The story of when Man Utd bought a basketball team – and won the league
You probably know that Real Madrid and Barcelona have basketball teams – but did you know that, for a short time, so too did Manchester United?
As hard as it may be to imagine, United was not always the global powerhouse it is today. In fact, in the mid-1980s, with no league title since 1967 and a stadium in dire need of improvement, it was anything but.
Fans were living off the relative scraps of two FA Cup wins under Ron Atkinson in 1983 and ’85. Liverpool were top dogs.
They needed focus and maybe a star signing or two.
Instead, they bought themselves a basketball team.
It was an unexpected and many would say, curious, diversion.
Director and long-time club lawyer Maurice Watkins was the driving force behind the project as the Reds bought the nearby Warrington Vikings franchise and went head to head with the existing Manchester Giants, accommodating their new acquisition just across Chester Road in the modest environs of Stretford Leisure Centre, a municipal multi-sport facility that was also home to local swimmers and badminton players.
It was typical of the home courts of many British teams of the era – temporary seating, a concrete floor criss-crossed with various markings, the whiff of chlorine in the air.
— Daniel (@Luzhniki2008) April 2, 2013
If United’s football following had been made to wait for a title, those who got behind the club’s basketballers tasted almost instant success.
Established American stars like Jeff Jones and Will Brown – both naturalised Mancs who put down roots in the city – were joined by, among others, the mercurial Colin Irish.
A fifth-round pick by the Washington Bullets in the 1984 NBA, Irish, under the stewardship of coach Joe Whelton, led United to a 109-97 Championship Final win over Kingston in 1985, scoring 47 points.
United then swallowed up the Giants in a merger and – with the likes of Tom Brown and Dave Gardner – swept to the 1985–86 National League title with a record 23 straight wins.
Along the way, Stretford’s bleachers rocked on big European nights when Real Madrid rocked up in M16 and Yugoslav giants Cibona, with NBA superstar in waiting and Euro legend Drazen Petrovic in their ranks, did their thing on one of the sport’s lesser known stages.
“We weren’t quite front page news, but we got some serious coverage in the papers on the TV,” says Jones, a stalwart of the Manchester scene as a player and coach over 45 years in the city.
“Those games against Madrid and Petrovic and Cibona in the European Cup were really great nights. Some of the best basketball ever played in this country.”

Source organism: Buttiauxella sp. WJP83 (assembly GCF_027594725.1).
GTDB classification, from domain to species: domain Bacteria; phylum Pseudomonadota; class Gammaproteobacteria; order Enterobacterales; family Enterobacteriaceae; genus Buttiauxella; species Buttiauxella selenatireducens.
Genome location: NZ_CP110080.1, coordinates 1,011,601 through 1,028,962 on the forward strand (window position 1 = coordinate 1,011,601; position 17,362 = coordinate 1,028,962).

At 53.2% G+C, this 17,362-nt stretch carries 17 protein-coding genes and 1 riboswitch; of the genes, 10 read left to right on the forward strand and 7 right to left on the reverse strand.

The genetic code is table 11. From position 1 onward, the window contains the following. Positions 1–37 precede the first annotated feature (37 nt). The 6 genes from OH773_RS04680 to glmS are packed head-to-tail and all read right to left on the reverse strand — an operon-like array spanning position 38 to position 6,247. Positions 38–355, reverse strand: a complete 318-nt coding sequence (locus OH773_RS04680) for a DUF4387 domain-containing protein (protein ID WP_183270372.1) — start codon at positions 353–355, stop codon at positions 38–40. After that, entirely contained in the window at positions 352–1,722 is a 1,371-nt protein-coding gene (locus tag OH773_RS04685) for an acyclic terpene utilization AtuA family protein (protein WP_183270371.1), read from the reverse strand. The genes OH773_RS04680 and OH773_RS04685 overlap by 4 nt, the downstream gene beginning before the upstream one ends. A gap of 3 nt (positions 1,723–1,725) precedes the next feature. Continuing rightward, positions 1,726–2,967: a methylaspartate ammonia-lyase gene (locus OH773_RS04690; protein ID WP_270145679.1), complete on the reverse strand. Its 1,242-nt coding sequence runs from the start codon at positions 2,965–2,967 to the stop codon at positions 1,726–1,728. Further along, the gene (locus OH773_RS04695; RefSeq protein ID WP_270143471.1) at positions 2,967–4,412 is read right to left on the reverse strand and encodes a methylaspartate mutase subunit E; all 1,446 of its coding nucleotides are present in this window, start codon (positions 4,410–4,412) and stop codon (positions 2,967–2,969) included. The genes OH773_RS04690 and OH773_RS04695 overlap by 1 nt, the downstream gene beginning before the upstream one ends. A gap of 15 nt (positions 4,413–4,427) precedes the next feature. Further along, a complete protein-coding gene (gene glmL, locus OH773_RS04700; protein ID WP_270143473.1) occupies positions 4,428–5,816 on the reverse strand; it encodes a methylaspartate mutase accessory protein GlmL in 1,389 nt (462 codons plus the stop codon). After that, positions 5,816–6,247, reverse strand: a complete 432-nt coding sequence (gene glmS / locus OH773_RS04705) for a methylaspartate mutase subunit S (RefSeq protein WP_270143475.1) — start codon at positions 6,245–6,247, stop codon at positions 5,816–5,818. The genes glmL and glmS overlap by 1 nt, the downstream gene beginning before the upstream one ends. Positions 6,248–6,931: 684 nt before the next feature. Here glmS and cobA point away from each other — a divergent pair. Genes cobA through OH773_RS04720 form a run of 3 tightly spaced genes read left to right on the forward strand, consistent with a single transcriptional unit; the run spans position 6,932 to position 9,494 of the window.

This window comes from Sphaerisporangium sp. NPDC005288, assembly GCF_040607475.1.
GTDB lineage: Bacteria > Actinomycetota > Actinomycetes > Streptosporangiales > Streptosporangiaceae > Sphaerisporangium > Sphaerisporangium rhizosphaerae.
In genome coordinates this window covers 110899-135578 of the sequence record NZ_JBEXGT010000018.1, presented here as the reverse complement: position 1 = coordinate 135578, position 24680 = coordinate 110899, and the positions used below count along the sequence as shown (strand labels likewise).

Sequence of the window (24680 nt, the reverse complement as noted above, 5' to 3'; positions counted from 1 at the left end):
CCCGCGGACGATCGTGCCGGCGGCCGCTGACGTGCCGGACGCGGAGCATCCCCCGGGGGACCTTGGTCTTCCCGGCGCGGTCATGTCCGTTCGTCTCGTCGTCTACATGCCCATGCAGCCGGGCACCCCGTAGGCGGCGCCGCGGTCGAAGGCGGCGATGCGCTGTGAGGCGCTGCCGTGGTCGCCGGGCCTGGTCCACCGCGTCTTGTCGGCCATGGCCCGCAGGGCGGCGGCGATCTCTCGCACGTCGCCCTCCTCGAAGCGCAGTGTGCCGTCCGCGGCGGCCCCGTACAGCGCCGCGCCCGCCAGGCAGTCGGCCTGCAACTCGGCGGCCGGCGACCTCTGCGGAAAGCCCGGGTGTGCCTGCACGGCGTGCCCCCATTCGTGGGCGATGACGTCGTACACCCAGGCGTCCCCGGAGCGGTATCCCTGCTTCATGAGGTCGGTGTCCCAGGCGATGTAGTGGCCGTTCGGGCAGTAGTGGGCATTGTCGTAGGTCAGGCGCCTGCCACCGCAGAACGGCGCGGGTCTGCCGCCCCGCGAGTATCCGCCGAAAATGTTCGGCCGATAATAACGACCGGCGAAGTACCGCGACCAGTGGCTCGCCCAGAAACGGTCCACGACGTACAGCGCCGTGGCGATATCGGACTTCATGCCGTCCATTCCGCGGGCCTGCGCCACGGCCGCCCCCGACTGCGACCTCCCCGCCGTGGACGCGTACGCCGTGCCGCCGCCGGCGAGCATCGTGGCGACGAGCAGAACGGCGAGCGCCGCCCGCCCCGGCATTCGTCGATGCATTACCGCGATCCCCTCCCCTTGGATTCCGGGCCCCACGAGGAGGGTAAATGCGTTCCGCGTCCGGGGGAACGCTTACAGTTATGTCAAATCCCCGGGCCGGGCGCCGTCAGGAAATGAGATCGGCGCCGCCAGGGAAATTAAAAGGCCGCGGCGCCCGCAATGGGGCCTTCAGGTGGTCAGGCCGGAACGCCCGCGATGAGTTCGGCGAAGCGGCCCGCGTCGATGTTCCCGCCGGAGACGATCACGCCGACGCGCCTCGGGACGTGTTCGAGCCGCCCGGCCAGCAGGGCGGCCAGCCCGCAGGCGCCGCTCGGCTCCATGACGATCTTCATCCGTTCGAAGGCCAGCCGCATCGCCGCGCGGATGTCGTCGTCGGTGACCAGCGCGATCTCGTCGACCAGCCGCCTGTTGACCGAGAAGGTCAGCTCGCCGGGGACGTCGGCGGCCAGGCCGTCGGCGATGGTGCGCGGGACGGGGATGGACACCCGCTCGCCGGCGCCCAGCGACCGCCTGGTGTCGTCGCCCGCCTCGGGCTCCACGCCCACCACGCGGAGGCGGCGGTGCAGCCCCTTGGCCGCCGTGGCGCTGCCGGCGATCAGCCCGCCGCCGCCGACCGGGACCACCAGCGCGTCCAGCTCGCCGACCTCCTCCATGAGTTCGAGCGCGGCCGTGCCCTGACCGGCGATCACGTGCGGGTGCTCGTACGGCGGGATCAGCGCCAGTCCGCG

But United’s experiment burned as quickly as it did brightly.
In 1986 Atkinson was shown the Old Trafford door and a certain Alex Ferguson took the hotseat.
It was to herald change in more way than one.
Football success was what really counted, and if the basketballers’ prize-winning streak achieved anything, it was to focus minds in the football ranks.
Whispers their exploits irritated those with higher ambitions for the club may have been exaggerated, but whatever the motivation, United’s basketball activities were brought to a halt before the end of their third season.
Jones says: “I think it was a case of the football people at United thinking ‘what have we done’.
“We had Ron Atkinson for a year and a half of it then Alex Ferguson and Archie Knox came in – totally different personalities and all of a sudden it felt a bit different.
“There were a number of urban myths, but the reality was the basketball team was really successful. I remember us parading trophies around the pitch at Old Trafford. Now if I was a footballer and I hadn’t won, it would irk me too.
“I don’t think it had a huge impact overall but maybe a little. There was a lot for them to deal with at the time; the European ban was in force in football, the need for success was pressing.
“The players were always great with us. They used to come and watch and carried on doing so after the split – the likes of Paul McGrath and Bryan Robson – and we had a good time with them.”
Ending the experiment
Either way, the architect’s drawings for an 8,000-seater arena next to the stadium that Jones had mulled over in the Old Trafford boardroom would never come to fruition.
That would have been revolutionary. “We would have become a real sporting club like Real Madrid and Barcelona,” Jones says. “It’s a shame but it was a great experience. I wouldn’t trade it for the world.”
United did trade it, though, selling the franchise in 1988 to a consortium of local businessmen who rebranded it as the Eagles.
And the world’s biggest football club returned to focusing on what it did best.
Within a year, Ferguson’s hard-driven new era had, after a slow start, delivered its first trophy – another FA Cup.
There was bigger and better to follow, of course, as United enjoyed an unprecedented era of success that spanned four decades, usurping Liverpool along the way.
The Eagles later returned to being the Giants who, after a checkered history, remain a going concern elsewhere in the city.
And you can still book a swim, a game of badminton, or even a basketball session at Stretford Leisure Centre.